Why Should You Use a VPN on Linux?

Updated October 6, 2023

There are many reasons why people prefer Linux over other operating systems, and security is one of them. However, there are still reasons to use a VPN for your Linux machine.

It’s common knowledge that these tools protect your real IP address when browsing the internet. However, in this article, you’ll learn more reasons why a VPN for Linux is essential.

But first…

VPN or Linux

Photo by Petter Lagson on Unsplash

What Is a VPN?

A Virtual Private Network (aka VPN) is a method to add a layer of protection to your online activities.

When you connect to one from your Linux computer, your IP address gets masked with another one from a remote VPN server of your choosing.

Therefore, it appears as if you are browsing from the country hosting the server instead of your real location. This allows you to gain access to websites and services which are otherwise unavailable.

A VPN also secures the traffic between your Linux computer and the internet using military-grade encryption. This means that nobody can get their hands on your data, and even if they do, they won’t be able to decipher it.

Why Should You Use a VPN on Linux

There are tons of reasons to use a VPN on your Linux machine, and you’ll get to learn about them in this section.

Some of them are:

  • Protection When Using Public Wi-Fi
  • Evading Geographical Limitations
  • Privacy While Torrenting

Protection When Using Public Wi-Fi

Public Wi-Fi is always attractive to connect to as you can easily browse your favourite websites, download files, check social media, etc. at no cost. However, it can be at the price of your privacy.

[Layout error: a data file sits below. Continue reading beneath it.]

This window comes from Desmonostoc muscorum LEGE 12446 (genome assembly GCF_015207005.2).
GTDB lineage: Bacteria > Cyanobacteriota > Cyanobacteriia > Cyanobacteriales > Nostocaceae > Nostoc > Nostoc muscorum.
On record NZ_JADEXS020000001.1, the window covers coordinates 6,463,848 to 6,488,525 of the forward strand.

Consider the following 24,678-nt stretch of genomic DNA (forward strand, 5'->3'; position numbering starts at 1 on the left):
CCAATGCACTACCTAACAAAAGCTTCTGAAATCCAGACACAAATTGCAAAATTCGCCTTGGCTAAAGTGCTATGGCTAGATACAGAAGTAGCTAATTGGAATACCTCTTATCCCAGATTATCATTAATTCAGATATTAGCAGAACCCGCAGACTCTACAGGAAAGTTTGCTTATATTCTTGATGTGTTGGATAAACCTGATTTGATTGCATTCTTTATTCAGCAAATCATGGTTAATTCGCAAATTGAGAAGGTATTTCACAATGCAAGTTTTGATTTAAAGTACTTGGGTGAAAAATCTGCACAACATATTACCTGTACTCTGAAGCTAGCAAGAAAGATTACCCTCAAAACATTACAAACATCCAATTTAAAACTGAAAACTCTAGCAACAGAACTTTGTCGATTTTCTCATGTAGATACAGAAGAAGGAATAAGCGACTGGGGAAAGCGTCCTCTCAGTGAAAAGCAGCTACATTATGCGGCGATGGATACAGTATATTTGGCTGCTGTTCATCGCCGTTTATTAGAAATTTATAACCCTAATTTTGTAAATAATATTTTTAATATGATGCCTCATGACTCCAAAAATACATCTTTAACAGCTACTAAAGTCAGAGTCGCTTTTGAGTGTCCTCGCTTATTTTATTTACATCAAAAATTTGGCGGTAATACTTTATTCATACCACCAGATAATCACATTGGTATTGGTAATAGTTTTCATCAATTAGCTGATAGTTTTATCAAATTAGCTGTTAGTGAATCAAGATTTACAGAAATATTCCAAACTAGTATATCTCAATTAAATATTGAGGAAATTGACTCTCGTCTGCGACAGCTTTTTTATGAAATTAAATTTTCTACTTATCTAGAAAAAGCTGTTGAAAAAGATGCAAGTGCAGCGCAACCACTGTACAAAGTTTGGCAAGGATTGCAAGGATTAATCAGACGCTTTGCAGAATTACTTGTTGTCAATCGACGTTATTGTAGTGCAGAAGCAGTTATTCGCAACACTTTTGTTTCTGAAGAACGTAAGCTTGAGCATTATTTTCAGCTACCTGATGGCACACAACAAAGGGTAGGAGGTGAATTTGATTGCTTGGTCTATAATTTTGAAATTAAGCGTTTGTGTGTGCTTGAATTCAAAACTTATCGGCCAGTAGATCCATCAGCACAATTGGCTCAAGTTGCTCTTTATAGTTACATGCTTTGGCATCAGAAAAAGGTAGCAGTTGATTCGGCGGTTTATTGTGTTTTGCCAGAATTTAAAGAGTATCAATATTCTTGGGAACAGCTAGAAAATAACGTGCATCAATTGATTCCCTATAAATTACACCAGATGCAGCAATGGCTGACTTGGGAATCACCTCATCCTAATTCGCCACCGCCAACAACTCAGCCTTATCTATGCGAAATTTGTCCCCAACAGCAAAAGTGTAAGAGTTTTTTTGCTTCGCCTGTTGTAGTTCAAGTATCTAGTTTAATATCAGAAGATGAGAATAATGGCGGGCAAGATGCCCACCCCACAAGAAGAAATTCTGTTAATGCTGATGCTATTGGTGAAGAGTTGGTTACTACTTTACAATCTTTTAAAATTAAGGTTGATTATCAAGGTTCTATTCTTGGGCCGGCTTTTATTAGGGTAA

These networks are usually unsecured and expose your personal information to data-hungry cybercriminals. Therefore, it’s advised that you not use public Wi-Fi without adequate security.

And there is much important information that you need to know, which you should keep in mind while surfing the net online. Because hackers do not let any opportunity go by hand, they are just waiting for one of your mistakes like you use any unsecured Wi-Fi.

So always use safe Wi-Fi internet only and never put your personal details on any such unknown and unsecured Wi-Fi connections. Because it can steal your credit card or bank related information, which you will not even know.

With a VPN on your Linux machine, you can use any public Wi-Fi network with complete peace of mind. After all, all the data sent to and from your computer is secured using top-of-the-line encryption.

Evading Geographical Limitations

More often than not, you’ll find that content available to citizens of a particular country isn’t accessible to outsiders. Take, for instance, you may want to stream the library of US Netflix rather than your own country.

With a VPN installed on your Linux machine, you’ll be able to get around censorship and geographical limitations to access your favourite media content from anywhere in the world.

All it takes is connecting to a VPN server where the content is accessible, and you’ll be able to stream it on your computer – it’s as simple as that!

Privacy While Torrenting

If you want to engage in peer-to-peer (P2P) file sharing, it’s best to do so with the privacy protection that a VPN provides. Besides, torrenting – though legal – is frowned upon by ISPs, especially if you’re downloading copyrighted files (you should do so at your own risk).

Interested third parties trying to monitor you will only see the IP address of your chosen VPN server and not your real one. As a result, your online activities cannot be traced back to you.


If you care about your privacy and security on the internet, getting a VPN for your Linux machine is a great idea. Don’t opt for free options though – they keep logs of your online activities and sell it for a profit.


That’s why it’s recommended that you stick to paid ones, such as PureVPN, which have a good reputation and are trusted in the VPN industry.

1 comment

  • Woytech

    I’m a linux fan, so I’ve installed the nordvpn app for linux, I’m currently running pop os. To be honest, I haven’t tried any other providers, so I can’t be 100 % objective, but nordvpns speeds are more than acceptable for me + it seems like a high level of provacy. Will continue using it.

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